have an arborist report on the health and estimated remaining lifetime of these trees for use as guidance in judicious removal of any “senior” trees
fund sufficient trees to match the total of diameters of any trees that may be removed in the course of the project; these replacement trees do not all need to be sited in Kelley’s corner, and probably shouldn’t be
reconfigure sidewalks, traffic lanes, and bike lanes to keep the embankment as is in order to protect the trees on the north side of Mass. Ave. between Kelley’s Corner and Charter Road
ensure that the landscaping for the project:
responds to the need for “green visual corridors,” or vistas, along the length of the project on Mass. Ave. and Main St.
is designed with human needs in mind, i.e., more natural/fluid/organic than rectilinear (note how few straight lines exist in nature)
employs a diverse assortment of hardy, long-lived native trees and other plantings
The wider crossing distances at the main Kelley’s Corner intersection that create extra risks and concerns for people with disabilities and children, and may threaten the viability of parking-dependent businesses by removing parking. Suggestions include:
remove additional turning lanes to shorten walking distances
raise and widen crosswalks to create a more compelling zone of safety for pedestrians
provide additional persuasive information on how new traffic light systems increase safety for children and people with disabilities by extending the time allowed to cross — even with longer crossing distances
create specific parking plans to allay the concerns of business owners
lower the speed limit to that used for other arterial numbered highways in area towns (such as in Wayland at Rt. 27), and make any other “traffic-calming” changes that would implicitly communicate the new, slower limits
We urge the Committee to continue to work with concerned citizens to develop a plan that addresses these concerns, and to prioritize any “fixes” that would impact the Town’s path through the state and federal approval and funding processes. Green Acton looks forward to continued cooperation and communication with the Kelley’s Corner Steering Committee, Town Staff, and DOT and MPO officials, in bringing “a busy, walkable Town center” to Kelley’s Corner, and in finding a shared sense of priorities that center people and the environment in this critical project, which will shape our Town for decades to come.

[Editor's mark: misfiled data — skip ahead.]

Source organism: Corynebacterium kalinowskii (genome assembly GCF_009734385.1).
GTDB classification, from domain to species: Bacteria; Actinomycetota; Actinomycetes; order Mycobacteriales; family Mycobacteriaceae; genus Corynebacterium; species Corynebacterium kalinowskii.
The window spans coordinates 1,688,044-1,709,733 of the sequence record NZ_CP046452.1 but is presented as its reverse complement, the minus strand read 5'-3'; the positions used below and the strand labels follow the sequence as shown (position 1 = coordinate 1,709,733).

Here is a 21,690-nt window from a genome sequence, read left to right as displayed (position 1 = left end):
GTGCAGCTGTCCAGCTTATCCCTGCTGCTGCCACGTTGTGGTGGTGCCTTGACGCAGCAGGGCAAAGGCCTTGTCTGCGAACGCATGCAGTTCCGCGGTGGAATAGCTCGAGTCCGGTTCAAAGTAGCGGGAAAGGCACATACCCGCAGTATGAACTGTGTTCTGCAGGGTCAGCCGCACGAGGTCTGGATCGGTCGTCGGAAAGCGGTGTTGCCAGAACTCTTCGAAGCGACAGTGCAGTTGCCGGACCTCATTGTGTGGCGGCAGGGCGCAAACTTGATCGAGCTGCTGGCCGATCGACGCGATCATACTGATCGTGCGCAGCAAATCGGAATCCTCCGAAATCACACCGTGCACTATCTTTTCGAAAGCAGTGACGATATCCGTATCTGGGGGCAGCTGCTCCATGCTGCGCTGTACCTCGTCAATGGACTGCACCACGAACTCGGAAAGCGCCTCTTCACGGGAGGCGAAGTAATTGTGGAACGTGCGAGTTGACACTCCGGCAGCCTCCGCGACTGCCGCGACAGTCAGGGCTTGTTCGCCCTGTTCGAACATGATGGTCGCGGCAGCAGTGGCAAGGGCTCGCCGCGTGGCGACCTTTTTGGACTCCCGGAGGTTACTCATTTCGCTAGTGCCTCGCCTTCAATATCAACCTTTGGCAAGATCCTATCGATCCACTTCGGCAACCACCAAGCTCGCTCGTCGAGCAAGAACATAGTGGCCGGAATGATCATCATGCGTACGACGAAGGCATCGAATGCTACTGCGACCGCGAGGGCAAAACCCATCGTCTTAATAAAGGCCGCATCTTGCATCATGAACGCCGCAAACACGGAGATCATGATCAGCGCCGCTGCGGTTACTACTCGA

There has been a lot of negativity around Concord’s proposal to expand its water treatment plant at Nagog Pond and Acton’s reaction to the same. In this post, let’s take a step back and try to envision what a good outcome might look like. A good outcome would safeguard the ecosystems of Nagog Pond and Nagog Brook, and would be a win-win-win for the three towns that share legal rights to the waters of Nagog Pond.
A good — and possible — outcome would:
scale the water treatment capacity to the size of the pond
develop a protocol for timing water withdrawals and releases so as to minimize harm to the downstream ecosystem and aquifer
collaborate on data collection and hydrologic modeling to provide decision-makers with answers to “what if” questions
construct and administer the water treatment plant as a regional facility with costs and water shared among the three towns
Kim Kastens floated some of these ideas in her talks at the First Parish of Concord on February 25 and at the Acton Senior Center on April 5. (Thanks to the attendees for their enthusiastic reception and insightful suggestions.) This post is not offered as a complete and final answer to the question posed in the title, but rather, as an invitation to consider a wider range of possibilities.
The controversy over Concord’s application to expand its water treatment plant at Nagog Pond has entered a new phase. Negotiators from the Acton and Concord Select Boards have brought forward another draft of the modified special permit decision, with a new set of terms and conditions. The Land Court has remanded the case back to the Acton Board of Selectmen, who will hold a hearing on April 26. A new round of public comments will be accepted, and the BoS will deliberate, and then vote.
If a supermajority (4 out of 5) of the Selectmen vote Yes, then the permit will have been approved with these new terms and conditions. Green Acton has taken a position urging the Selectmen to vote “no.” Our rationale for this position is explained below, followed by links to relevant documents.
Nagog Pond is a kettle hole lake situated on the border between Acton and Littleton. Water flows out of Nagog Pond into Nagog Brook, which flows into Nashoba Brook, and then into the Assabet River.
The town of Concord has been using Nagog Pond as a drinking water source, and in 2015, they applied for permits to greatly expand their water withdrawal and treatment capacity. This application has been controversial.
Article 26 for Acton Town Meeting 2018 is a non-binding resolution which asks Town Meeting to approve an inter-municipal agreement between Acton and Concord. In this agreement, Concord agrees to continue to provide water service to customers along Great Road (Rt 2A) in Acton. In return, Acton agrees to allow Concord to build their proposed Water Treatment Plant on Nagog Pond, and to forebear from efforts to secure water from Nagog for Acton or to limit Concord’s Nagog withdrawals.